Norwich City must deal with being part of the Championship’s establishment

Norwich City boss Neil Adams is not the only Championship manager who has to work out a winning home formula. 
Picture by Paul Chesterton/Focus Images Ltd

Norwich City boss Neil Adams is not the only Championship manager who has to work out a winning home formula. Picture by Paul Chesterton/Focus Images Ltd

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It says much for the job Neil Adams is doing there is a genuine sense of so much more to come from his Norwich City squad.

"There is still a sense of hierarchy and a higher caste system which Norwich City definitely belong"

Paddy Davitt

Top at this juncture in itself will carry little residual benefit come next May, but to achieve that status when City have clearly not fired at Carrow Road is a testament to their body work on the road. Perhaps also a nod to a clutch of rivals who have ranged into view in recent weeks without quite managing to overhaul Norwich as they endure each frustrating fresh episode on home turf.

Derby County, under a manager in Steve McClaren who has re-established his credentials at club level after a forgettable, rain-sodden period in charge of England, will be one of the main dangers. With Chris Martin rediscovering his goal touch and a young, highly-rated squad the only real imponderable was how they might react to the cruel nature of last season’s Championship play-off final reverse at Wembley.

QPR, with Norwich midfielder Gary O’Neil in their ranks, prevailed despite O’Neil’s red card transgression which left the Hoops down to 10 men for the final 30 minutes only to win it through Bobby Zamora’s 89th-minute goal.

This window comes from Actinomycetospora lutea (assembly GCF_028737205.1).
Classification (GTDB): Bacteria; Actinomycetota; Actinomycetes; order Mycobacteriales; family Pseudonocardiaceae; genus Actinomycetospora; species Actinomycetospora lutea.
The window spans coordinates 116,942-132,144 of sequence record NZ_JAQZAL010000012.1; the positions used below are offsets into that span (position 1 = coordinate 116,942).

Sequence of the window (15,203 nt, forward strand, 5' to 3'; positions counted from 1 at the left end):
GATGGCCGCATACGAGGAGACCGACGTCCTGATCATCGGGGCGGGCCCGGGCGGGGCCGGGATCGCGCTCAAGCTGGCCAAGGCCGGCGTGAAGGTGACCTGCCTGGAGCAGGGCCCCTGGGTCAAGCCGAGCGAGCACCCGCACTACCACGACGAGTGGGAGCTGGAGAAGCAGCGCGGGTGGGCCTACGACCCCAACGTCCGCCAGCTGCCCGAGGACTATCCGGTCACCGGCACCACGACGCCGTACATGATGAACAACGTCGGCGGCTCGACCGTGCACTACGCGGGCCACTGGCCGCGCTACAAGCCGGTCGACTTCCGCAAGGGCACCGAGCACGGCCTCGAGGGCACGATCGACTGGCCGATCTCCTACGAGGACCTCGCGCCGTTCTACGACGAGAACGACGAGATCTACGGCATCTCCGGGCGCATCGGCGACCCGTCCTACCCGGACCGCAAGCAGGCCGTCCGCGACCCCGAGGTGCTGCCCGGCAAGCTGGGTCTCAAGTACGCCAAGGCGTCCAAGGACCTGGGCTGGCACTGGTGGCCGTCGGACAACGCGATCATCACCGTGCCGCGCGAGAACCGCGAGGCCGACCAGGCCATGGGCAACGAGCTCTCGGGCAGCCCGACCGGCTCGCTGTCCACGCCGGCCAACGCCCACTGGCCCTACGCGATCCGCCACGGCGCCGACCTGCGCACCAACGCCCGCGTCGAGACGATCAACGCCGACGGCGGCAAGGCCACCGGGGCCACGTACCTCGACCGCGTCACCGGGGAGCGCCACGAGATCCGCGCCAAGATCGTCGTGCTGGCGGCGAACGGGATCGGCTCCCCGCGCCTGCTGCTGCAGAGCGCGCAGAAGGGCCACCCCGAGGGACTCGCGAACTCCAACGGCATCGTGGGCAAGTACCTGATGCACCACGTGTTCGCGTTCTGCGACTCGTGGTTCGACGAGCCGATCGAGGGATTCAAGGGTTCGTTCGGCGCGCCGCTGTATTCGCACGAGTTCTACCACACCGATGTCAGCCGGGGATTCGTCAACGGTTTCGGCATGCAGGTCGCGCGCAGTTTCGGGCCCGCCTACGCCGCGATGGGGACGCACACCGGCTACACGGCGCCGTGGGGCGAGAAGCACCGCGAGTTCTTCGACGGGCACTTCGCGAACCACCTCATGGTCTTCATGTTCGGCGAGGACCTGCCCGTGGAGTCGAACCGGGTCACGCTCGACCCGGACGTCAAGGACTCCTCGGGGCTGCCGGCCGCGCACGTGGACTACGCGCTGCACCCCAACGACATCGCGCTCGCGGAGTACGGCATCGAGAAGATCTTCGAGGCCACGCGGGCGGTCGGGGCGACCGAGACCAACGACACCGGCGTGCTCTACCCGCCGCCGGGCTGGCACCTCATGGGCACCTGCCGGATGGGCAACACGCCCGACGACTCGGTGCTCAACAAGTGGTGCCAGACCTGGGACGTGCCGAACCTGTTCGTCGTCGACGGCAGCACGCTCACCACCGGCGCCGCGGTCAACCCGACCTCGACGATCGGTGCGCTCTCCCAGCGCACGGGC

The Rams took just one point from their first two away league games after labouring to beat Rotherham at home on the opening weekend, but Saturday’s 0-0 draw against Millwall in the East Midlands denied them top spot.

Given City’s on-going labours to translate dominance of territory and possession in front of their own fans it was revealing to read McClaren’s post-match comments after watching his side fail to break down a well-drilled Lions’ outfit. They might chime with many in these parts.

“This is what we have to contend with,” said McClaren. “Teams come here and make it very difficult and frustrating. We had it to a certain degree against Bournemouth in the previous home game. We have to stay patient in such situations and eventually we believe our style of play will eventually get through but we didn’t have the quality in the final third against Millwall. We got in good areas but our final cross, final ball, final finish was not there and that is usually our strength. I have not seen that many crosses go behind the goal before.

“Ollie’s (Ian Holloway) team did a very good job. They set up a game-plan and succeeded and nearly got all three points in the end. It was a good away performance from them. Disappointing for us. We had four great chances, had we scored I think we would have gone on but the afternoon became more frustrating for everybody.”

The parallels between City’s struggles and another of the promotion contenders to convert their superiority, in regard to quality and technical ability, actually cuts to the heart of the matter. It relates to a truism just as applicable in the more refined surroundings of the Premier League.

At that level Norwich, over the previous three seasons, knew when they came up against the establishment they would have to forage without the ball for long spells and make the most of any opportunities; to strive for a prowess on set pieces and a work ethic to try and counter-act the greater quality in the opposition ranks.

Just as the top flight has its own recognisable fault lines, so too it appears in the Championship. For all its gruelling, attritional nature, the heavy workload and the less cultured surroundings of certain outposts, there is still a sense of hierarchy, a higher caste system, of which Norwich most definitely reside. Along with Derby, Forest and one or two others.

The qualifying criteria is less about history or prestige and all about the resources and the calibre of player each of those managers can draw on. Adams, just like McClaren, can expect plenty more of what Charlton and Rotherham produced at Carrow Road. And it’s perhaps those clubs and those managers who develop the best remedies and find the longer-lasting solutions that can be pivotal come next May, when the pecking order at the top of the Championship really does matter.

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